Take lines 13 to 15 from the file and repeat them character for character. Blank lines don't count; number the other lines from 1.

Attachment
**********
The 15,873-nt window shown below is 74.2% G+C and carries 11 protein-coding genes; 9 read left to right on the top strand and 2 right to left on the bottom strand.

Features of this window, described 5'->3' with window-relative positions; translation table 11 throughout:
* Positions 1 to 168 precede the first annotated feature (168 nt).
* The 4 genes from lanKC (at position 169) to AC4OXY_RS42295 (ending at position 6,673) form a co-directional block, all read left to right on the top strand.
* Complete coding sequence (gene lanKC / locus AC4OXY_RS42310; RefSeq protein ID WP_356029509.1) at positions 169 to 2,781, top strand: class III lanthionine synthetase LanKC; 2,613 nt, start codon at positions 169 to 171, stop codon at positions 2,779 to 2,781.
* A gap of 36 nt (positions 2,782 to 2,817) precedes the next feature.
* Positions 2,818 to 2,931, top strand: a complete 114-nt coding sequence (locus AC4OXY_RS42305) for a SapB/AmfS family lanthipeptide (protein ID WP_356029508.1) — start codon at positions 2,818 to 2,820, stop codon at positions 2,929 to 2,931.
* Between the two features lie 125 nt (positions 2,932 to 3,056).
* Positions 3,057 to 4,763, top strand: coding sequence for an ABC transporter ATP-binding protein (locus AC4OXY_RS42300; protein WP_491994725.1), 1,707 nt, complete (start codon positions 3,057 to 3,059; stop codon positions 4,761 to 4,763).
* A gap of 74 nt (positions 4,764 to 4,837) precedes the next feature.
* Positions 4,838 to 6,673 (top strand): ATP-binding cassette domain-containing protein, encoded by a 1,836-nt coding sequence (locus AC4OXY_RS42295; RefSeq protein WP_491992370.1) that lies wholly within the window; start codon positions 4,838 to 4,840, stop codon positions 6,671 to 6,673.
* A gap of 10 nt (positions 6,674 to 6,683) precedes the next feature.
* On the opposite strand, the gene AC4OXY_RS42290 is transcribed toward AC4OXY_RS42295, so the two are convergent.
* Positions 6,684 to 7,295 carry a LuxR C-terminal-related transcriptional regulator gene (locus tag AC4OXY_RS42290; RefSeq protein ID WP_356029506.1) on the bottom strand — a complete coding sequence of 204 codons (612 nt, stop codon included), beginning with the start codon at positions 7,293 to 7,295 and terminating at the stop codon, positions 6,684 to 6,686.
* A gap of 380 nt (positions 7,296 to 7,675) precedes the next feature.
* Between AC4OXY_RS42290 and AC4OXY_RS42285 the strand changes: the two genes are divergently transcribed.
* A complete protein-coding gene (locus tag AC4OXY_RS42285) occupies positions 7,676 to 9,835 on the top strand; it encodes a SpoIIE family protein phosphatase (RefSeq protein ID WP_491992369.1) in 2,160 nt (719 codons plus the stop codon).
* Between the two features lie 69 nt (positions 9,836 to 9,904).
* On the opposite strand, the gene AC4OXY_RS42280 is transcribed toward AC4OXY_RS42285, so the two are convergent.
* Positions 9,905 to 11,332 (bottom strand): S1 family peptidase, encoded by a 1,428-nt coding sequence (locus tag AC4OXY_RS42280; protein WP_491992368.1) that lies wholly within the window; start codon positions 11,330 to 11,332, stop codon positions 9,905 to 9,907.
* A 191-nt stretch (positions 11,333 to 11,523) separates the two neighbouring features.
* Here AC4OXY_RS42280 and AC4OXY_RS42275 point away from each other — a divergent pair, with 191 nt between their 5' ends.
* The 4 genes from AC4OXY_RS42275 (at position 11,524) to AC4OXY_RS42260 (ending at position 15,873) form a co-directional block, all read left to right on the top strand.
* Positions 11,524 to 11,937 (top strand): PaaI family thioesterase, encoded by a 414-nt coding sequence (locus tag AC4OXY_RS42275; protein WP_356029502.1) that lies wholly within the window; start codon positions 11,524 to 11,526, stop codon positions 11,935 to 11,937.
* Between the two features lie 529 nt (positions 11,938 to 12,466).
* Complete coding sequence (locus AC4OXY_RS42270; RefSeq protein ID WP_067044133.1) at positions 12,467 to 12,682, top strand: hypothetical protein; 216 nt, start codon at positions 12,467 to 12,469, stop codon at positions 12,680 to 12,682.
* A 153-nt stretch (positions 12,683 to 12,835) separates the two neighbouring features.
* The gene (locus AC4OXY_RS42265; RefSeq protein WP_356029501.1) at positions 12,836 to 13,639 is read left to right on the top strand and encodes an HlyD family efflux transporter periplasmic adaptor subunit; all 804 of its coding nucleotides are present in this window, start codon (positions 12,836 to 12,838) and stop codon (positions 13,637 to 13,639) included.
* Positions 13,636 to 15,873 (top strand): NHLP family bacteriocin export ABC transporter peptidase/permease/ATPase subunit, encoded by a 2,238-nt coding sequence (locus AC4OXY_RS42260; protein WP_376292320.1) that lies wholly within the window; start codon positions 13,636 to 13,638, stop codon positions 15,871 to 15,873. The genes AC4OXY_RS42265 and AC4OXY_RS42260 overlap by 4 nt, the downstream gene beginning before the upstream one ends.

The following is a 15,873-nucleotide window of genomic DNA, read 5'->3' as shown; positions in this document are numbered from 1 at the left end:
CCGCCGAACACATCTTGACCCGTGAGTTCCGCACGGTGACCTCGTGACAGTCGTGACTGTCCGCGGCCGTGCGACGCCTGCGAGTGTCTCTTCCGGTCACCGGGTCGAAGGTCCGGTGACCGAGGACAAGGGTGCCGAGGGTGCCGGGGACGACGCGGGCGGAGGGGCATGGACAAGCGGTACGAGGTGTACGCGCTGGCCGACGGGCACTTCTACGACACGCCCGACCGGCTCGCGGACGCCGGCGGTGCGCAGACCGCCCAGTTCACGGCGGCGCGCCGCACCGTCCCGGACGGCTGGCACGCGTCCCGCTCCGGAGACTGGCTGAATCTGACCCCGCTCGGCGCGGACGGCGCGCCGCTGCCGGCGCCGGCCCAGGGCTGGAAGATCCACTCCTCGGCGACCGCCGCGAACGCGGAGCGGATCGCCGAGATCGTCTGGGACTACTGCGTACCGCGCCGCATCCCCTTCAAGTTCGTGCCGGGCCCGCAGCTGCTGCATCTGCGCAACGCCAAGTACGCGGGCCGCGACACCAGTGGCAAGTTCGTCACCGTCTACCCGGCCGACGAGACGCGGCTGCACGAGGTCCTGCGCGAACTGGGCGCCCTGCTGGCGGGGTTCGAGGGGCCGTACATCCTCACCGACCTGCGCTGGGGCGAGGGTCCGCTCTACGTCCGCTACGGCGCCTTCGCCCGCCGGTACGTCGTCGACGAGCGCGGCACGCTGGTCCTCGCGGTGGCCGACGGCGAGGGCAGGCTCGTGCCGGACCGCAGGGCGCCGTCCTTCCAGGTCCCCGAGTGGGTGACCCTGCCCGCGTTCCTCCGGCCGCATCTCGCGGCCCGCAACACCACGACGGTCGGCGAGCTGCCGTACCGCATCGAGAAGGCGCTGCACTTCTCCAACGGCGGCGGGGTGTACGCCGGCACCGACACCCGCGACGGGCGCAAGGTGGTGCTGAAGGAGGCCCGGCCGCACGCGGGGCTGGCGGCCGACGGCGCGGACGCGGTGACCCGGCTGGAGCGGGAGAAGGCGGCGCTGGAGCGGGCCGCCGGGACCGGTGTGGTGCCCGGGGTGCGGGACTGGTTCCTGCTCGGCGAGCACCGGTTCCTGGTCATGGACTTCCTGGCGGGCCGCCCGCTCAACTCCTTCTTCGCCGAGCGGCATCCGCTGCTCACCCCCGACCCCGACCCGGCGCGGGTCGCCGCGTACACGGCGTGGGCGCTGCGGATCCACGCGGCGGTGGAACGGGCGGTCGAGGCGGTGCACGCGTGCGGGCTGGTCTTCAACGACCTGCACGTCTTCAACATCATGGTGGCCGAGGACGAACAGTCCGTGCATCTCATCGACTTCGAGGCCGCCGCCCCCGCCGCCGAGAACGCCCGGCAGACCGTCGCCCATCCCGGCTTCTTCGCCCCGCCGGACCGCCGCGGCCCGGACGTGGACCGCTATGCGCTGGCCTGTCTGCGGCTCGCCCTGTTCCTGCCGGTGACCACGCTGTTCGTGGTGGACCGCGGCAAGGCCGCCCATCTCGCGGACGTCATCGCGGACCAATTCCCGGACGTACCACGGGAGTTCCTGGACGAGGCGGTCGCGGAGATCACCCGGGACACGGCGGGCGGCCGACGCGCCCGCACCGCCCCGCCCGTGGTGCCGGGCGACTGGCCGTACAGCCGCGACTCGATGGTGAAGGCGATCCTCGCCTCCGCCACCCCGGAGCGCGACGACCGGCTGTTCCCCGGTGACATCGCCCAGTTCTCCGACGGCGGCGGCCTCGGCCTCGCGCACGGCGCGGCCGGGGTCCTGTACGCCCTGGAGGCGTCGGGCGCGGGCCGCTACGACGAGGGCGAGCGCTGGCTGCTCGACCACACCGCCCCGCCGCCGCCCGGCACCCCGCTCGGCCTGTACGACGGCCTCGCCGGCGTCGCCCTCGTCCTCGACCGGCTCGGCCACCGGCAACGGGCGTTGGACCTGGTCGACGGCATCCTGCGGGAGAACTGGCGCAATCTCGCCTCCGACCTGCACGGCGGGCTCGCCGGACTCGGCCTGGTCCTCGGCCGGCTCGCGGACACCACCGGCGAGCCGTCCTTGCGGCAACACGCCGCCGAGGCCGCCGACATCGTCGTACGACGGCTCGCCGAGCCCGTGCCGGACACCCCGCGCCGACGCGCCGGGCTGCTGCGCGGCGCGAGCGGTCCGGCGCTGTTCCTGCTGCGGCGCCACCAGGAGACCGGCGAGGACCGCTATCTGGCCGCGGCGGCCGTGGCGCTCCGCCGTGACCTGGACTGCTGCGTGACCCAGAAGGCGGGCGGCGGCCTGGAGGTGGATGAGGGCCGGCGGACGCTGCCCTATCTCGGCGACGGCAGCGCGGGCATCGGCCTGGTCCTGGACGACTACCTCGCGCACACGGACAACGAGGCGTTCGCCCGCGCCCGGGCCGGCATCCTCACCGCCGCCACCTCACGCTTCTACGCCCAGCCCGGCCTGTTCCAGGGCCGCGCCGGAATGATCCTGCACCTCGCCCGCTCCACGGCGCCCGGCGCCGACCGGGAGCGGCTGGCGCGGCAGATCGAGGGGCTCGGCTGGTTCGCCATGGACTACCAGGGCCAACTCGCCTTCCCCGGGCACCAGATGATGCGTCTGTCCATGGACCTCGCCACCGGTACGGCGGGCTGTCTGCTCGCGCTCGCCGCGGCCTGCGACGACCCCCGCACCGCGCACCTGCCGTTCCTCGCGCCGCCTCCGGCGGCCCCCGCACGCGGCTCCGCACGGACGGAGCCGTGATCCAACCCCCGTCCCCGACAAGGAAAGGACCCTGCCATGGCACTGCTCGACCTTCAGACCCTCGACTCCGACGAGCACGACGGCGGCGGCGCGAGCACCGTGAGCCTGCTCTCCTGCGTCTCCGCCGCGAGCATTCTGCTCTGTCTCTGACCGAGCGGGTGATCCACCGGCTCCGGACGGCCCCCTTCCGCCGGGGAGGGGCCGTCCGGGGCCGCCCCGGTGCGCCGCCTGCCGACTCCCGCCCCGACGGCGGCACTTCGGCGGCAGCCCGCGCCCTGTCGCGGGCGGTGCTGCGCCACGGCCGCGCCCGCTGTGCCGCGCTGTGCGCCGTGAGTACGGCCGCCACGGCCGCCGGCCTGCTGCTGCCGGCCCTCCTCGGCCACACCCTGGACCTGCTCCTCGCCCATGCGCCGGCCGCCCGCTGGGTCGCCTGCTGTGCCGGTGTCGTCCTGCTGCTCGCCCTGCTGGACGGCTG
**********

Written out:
* On the opposite strand, the gene AC4OXY_RS42290 is transcribed toward AC4OXY_RS42295, so the two are convergent.
* Positions 6,684 to 7,295 carry a LuxR C-terminal-related transcriptional regulator gene (locus tag AC4OXY_RS42290; RefSeq protein ID WP_356029506.1) on the bottom strand — a complete coding sequence of 204 codons (612 nt, stop codon included), beginning with the start codon at positions 7,293 to 7,295 and terminating at the stop codon, positions 6,684 to 6,686.
* A gap of 380 nt (positions 7,296 to 7,675) precedes the next feature.